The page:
The little nation that defeated the Soviets

Simo_hayha_honorary_rifle

Simo Häyhä, the “White Death”

A nation is defined by its history and its people’s common experiences.  That is especially true of nations whose citizens, for the most part, share a specific ethnic identity.  In Finland, where I spent some time recently, history is a living force.

For some 500 years, Finland was part of Sweden, a region in the East where members of the Finnish tribe dwelt.  Finland was Swedish during the 17th century when that kingdom was a world power, as the Swedish kings saved Lutheranism during the Thirty Years’ War and dominated much of Northern Europe.  To this day, Finland has a Swedish-speaking minority.

But then, in 1809, Sweden lost a war with Russia.  Finland, on Russia’s border, was ceded to the Czar, who made it an autonomous Grand Duchy under his authority.  So Finland went into its Russian phase, though it resisted assimilation.

When the Communist Revolution broke out, Finland saw its chance.  It declared independence and established itself as a free republic.  This happened in 1917, so that this year Finland is celebrating its 100th anniversary.

The Communists had their own problems in 1917 so basically let Finland go.  Some Finns, however, were on the Bolshevik side, so the new nation fought a bloody civil war, with the “Whites” defeating the “Reds.”

But in 1939, Stalin resolved to take Finland back.  Soviet troops poured over the Finnish border.  In this conflict, known as the “Winter War,” the Soviets outnumbered the Finns three to one, with 30 times more airplanes and 100 times more tanks.

I was told that the president of Finland then was a devout Christian.  He called upon all Finns to pray.  And they did. [Read more…]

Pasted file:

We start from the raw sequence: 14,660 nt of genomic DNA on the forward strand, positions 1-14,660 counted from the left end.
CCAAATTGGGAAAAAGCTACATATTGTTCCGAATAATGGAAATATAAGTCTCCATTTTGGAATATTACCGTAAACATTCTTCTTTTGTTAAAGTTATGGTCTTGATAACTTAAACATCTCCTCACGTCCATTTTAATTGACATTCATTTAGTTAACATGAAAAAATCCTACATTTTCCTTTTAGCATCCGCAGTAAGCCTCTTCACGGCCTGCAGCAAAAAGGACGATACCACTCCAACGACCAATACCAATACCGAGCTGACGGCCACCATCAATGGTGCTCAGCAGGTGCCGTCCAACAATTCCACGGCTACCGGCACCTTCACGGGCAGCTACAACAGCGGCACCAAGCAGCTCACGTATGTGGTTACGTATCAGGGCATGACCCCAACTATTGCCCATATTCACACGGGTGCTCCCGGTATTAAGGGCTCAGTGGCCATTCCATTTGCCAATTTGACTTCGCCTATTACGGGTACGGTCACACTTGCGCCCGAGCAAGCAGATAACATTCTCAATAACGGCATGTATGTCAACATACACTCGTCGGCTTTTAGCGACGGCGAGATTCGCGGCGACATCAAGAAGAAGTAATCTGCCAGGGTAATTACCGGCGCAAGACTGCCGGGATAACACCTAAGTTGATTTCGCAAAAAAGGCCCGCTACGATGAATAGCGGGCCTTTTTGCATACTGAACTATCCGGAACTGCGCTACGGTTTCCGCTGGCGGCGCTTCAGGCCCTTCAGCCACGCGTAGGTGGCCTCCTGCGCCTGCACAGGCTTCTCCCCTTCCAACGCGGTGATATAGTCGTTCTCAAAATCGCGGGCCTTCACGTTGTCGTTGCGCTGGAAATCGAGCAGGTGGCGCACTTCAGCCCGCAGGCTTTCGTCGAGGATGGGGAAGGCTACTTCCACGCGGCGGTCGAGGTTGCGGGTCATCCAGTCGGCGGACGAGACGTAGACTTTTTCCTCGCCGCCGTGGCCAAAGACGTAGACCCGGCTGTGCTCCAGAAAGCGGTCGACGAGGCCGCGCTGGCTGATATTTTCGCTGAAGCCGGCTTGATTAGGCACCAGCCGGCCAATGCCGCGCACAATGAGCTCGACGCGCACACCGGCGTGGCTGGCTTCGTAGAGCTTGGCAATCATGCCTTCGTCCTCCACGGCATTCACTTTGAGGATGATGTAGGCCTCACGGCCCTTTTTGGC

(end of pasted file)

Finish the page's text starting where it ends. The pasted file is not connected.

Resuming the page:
Repealing chivalrous laws

318px-John_Everett_Millais_The_Black_BrunswickerThe Oklahoma state legislature, supposedly a conservative lot, has repealed the criminal seduction law, which forbade seducing a virgin by promising to marry her.  Also repealed was a law  forbidding slandering a woman’s virtue.

The state senator who pushed these repeals, a woman, thought the laws were funny.  She also said they were “obsolete, antiquated, inappropriate for our modern society.”

The Daily Oklahoman, supposedly a conservative newspaper, also thought these laws, designed to protect women, were funny.  But when the reporter, in the spirit of fun, quoted advocates of the law from 100 years ago, those gentlemen came across as noble and chivalrous in their zealous concern for wronged women.

I’m not saying we should or should not have such laws.  But the notion that chronology determines whether or not an idea is right or wrong or a law is appropriate or not is surely fallacious.  Yes, women now must be treated just like men, and the Victorian exaltation of womanhood is now considered sexist.  But women are still exploited sexually, and the problem of slandering a woman’s reputation has become even worse in the age of social media.  At any rate, mocking those chivalrous laws designed to protect women just shows the coarsening of our age.

Painting:  “The Black Brunswicker,” by John Everett Millais (1860), Public Domain, https://commons.wikimedia.org/w/index.php?curid=564102 [Read more…]